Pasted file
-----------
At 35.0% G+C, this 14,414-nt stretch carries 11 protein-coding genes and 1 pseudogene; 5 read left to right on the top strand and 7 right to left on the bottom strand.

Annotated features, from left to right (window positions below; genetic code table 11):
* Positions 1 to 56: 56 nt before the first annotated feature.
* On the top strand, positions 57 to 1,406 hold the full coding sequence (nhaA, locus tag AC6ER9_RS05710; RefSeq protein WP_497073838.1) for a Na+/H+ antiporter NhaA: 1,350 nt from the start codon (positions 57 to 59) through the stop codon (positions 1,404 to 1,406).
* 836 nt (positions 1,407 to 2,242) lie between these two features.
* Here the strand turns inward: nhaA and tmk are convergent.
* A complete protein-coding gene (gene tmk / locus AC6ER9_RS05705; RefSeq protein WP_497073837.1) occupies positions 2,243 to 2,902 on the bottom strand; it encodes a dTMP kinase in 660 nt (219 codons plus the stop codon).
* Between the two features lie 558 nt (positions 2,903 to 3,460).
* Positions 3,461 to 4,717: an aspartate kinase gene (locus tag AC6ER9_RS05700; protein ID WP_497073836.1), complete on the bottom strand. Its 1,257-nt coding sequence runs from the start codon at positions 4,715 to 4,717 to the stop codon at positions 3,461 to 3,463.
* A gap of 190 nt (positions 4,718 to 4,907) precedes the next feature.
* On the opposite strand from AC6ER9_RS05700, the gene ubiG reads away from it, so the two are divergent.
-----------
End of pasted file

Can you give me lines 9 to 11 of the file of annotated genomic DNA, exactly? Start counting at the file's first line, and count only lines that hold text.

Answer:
* Positions 3,461 to 4,717: an aspartate kinase gene (locus tag AC6ER9_RS05700; protein ID WP_497073836.1), complete on the bottom strand. Its 1,257-nt coding sequence runs from the start codon at positions 4,715 to 4,717 to the stop codon at positions 3,461 to 3,463.
* A gap of 190 nt (positions 4,718 to 4,907) precedes the next feature.
* On the opposite strand from AC6ER9_RS05700, the gene ubiG reads away from it, so the two are divergent.